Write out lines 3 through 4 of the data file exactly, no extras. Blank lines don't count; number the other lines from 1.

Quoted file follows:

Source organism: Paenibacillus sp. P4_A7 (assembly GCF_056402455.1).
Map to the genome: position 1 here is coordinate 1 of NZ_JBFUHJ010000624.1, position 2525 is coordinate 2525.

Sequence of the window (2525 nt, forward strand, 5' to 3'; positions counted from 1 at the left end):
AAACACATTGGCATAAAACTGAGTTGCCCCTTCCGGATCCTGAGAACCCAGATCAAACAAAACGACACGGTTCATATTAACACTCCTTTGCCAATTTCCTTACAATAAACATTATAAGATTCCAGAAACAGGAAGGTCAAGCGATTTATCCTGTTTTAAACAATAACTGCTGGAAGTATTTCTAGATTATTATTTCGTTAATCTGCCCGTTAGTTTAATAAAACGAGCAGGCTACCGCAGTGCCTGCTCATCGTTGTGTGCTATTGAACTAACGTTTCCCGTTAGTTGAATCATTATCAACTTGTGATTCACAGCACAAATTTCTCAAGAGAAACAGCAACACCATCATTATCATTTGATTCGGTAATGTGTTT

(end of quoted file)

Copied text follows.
Sequence of the window (2525 nt, forward strand, 5' to 3'; positions counted from 1 at the left end):
AAACACATTGGCATAAAACTGAGTTGCCCCTTCCGGATCCTGAGAACCCAGATCAAACAAAACGACACGGTTCATATTAACACTCCTTTGCCAATTTCCTTACAATAAACATTATAAGATTCCAGAAACAGGAAGGTCAAGCGATTTATCCTGTTTTAAACAATAACTGCTGGAAGTATTTCTAGATTATTATTTCGTTAATCTGCCCGTTAGTTTAATAAAACGAGCAGGCTACCGCAGTGCCTGCTCATCGTTGTGTGCTATTGAACTAACGTTTCCCGTTAGTTGAATCATTATCAACTTGTGATTCACAGCACAAATTTCTCAAGAGAAACAGCAACACCATCATTATCATTTGATTCGGTAATGTGTTT